Leaders of Venezuela’s opposition are claiming victory ahead of official results in Sunday’ crucial legislative elections that could alter the country’s balance of power after 17 years of socialist rule.
Hours after polls closed, several opposition leaders took to the Internet to announce that they had won a majority of seats in the National Assembly for the first time since 1998.
But with no official results released and the ruling socialist party not commenting, their claims could not be confirmed.
“The results are as we expected. Venezuela won,” former presidential candidate Henrique Capriles said on Twitter. .
“With great humility, serenity and maturity we accept what the people decided.”
An opposition victory would be a major setback for the socialist revolution started 17 years ago by the late Hugo Chavez, who until his death in 2013 had an almost-magical hold on the political aspirations of Venezuela’s long-excluded masses.
It would also be a major blow to Latin America’s left, which gained power in the wake of Chavez’s ascent but more recently has been struggling in the face of a region-wide economic slowdown and voter fatigue in some countries with rampant corruption.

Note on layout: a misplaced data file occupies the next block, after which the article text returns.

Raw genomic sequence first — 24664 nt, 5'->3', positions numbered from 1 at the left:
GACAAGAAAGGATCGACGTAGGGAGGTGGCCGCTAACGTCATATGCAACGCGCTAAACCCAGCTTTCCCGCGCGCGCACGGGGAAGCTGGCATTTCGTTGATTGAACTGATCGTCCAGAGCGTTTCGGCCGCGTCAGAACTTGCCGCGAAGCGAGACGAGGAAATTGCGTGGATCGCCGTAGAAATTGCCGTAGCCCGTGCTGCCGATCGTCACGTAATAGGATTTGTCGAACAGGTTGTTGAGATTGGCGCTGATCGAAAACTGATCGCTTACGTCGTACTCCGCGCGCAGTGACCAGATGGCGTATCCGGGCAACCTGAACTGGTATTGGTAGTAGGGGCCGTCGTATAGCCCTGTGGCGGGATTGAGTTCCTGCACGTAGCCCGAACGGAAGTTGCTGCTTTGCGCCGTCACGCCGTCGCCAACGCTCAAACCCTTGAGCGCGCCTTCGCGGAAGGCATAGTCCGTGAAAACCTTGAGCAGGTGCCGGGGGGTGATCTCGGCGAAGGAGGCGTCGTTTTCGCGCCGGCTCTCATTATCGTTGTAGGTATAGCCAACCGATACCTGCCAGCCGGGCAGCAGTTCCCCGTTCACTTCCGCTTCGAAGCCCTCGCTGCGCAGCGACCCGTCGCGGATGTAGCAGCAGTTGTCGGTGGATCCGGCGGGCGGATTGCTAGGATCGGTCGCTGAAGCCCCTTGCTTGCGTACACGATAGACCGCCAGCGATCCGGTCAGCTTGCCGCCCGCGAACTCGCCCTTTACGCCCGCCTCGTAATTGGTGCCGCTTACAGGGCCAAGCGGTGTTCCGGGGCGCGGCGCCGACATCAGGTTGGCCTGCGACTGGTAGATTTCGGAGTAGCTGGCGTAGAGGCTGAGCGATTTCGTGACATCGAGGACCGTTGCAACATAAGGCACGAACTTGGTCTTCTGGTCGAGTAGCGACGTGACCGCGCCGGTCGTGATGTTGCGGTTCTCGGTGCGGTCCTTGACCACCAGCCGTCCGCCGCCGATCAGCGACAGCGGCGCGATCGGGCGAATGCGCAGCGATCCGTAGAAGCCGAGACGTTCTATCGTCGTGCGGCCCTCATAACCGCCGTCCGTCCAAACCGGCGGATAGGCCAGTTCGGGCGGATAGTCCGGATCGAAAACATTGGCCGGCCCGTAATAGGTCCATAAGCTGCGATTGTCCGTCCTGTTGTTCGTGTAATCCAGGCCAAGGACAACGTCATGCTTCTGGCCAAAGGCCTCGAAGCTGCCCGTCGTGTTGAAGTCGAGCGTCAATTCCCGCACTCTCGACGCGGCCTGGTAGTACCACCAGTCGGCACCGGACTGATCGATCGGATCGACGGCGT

Last month, Argentines elected a conservative businessman over the chosen successor of Cristina Fernandez, who was a close ally of Chavez. In Brazil, President Dilma Rousseff is battling low approval ratings and facing impeachment over a corruption scandal in her left-leaning Workers’ Party.
President Nicolas Maduro had repeatedly vowed in recent weeks to take to the streets and defend the socialist system build by his mentor Chavez if his party lost, though on Sunday, he appeared to soften his tone.
“In Venezuela, peace and democracy must reign,” he said after voting in a working-class neighbourhood of Caracas.
“I’ve said we’ll take the fight to the streets, but maybe I was wrong. We can’t go where we’ve always been.”
If confirmed, it would be the opposition’s first major electoral victory since Chavez became President, with Venezuelans tired of rampant crime, routine shortages of basic goods and inflation pushing well into triple digits. The economic crisis has worsened with this year’s slump in oil revenue, which funds almost all public spending.